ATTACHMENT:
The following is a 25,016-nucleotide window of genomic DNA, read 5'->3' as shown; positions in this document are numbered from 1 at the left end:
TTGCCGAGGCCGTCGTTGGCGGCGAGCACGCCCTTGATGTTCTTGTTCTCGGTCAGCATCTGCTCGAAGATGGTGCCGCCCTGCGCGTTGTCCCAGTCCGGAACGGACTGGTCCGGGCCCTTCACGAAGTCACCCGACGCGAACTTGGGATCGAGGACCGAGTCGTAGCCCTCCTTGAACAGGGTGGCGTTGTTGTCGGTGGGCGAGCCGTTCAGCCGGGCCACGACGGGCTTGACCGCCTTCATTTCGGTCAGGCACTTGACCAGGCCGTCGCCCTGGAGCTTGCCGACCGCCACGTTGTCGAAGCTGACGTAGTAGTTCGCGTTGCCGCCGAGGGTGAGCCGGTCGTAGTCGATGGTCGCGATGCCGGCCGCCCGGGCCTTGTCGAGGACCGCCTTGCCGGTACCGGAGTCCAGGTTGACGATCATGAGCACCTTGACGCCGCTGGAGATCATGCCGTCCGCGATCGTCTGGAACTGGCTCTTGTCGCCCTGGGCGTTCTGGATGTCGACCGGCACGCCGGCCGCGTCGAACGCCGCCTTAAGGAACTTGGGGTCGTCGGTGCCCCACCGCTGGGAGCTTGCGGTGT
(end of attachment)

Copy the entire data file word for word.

The following is a 25,016-nucleotide window of genomic DNA, read 5'->3' as shown; positions in this document are numbered from 1 at the left end:
TTGCCGAGGCCGTCGTTGGCGGCGAGCACGCCCTTGATGTTCTTGTTCTCGGTCAGCATCTGCTCGAAGATGGTGCCGCCCTGCGCGTTGTCCCAGTCCGGAACGGACTGGTCCGGGCCCTTCACGAAGTCACCCGACGCGAACTTGGGATCGAGGACCGAGTCGTAGCCCTCCTTGAACAGGGTGGCGTTGTTGTCGGTGGGCGAGCCGTTCAGCCGGGCCACGACGGGCTTGACCGCCTTCATTTCGGTCAGGCACTTGACCAGGCCGTCGCCCTGGAGCTTGCCGACCGCCACGTTGTCGAAGCTGACGTAGTAGTTCGCGTTGCCGCCGAGGGTGAGCCGGTCGTAGTCGATGGTCGCGATGCCGGCCGCCCGGGCCTTGTCGAGGACCGCCTTGCCGGTACCGGAGTCCAGGTTGACGATCATGAGCACCTTGACGCCGCTGGAGATCATGCCGTCCGCGATCGTCTGGAACTGGCTCTTGTCGCCCTGGGCGTTCTGGATGTCGACCGGCACGCCGGCCGCGTCGAACGCCGCCTTAAGGAACTTGGGGTCGTCGGTGCCCCACCGCTGGGAGCTTGCGGTGT